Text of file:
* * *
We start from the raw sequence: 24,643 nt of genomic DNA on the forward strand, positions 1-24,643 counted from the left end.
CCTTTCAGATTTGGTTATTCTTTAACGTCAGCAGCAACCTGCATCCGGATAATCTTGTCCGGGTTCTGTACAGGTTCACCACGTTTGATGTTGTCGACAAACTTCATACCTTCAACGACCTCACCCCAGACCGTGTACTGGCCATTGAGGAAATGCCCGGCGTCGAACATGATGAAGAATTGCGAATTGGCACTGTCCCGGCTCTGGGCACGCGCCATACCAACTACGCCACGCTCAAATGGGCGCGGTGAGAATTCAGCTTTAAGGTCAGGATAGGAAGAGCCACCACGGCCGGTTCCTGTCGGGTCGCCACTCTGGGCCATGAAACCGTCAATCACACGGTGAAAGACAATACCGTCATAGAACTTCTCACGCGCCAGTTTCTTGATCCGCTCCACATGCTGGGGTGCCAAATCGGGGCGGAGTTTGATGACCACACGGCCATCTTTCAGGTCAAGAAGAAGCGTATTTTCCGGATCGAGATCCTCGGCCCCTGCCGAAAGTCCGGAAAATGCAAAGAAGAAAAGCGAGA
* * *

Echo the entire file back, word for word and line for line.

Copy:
We start from the raw sequence: 24,643 nt of genomic DNA on the forward strand, positions 1-24,643 counted from the left end.
CCTTTCAGATTTGGTTATTCTTTAACGTCAGCAGCAACCTGCATCCGGATAATCTTGTCCGGGTTCTGTACAGGTTCACCACGTTTGATGTTGTCGACAAACTTCATACCTTCAACGACCTCACCCCAGACCGTGTACTGGCCATTGAGGAAATGCCCGGCGTCGAACATGATGAAGAATTGCGAATTGGCACTGTCCCGGCTCTGGGCACGCGCCATACCAACTACGCCACGCTCAAATGGGCGCGGTGAGAATTCAGCTTTAAGGTCAGGATAGGAAGAGCCACCACGGCCGGTTCCTGTCGGGTCGCCACTCTGGGCCATGAAACCGTCAATCACACGGTGAAAGACAATACCGTCATAGAACTTCTCACGCGCCAGTTTCTTGATCCGCTCCACATGCTGGGGTGCCAAATCGGGGCGGAGTTTGATGACCACACGGCCATCTTTCAGGTCAAGAAGAAGCGTATTTTCCGGATCGAGATCCTCGGCCCCTGCCGAAAGTCCGGAAAATGCAAAGAAGAAAAGCGAGA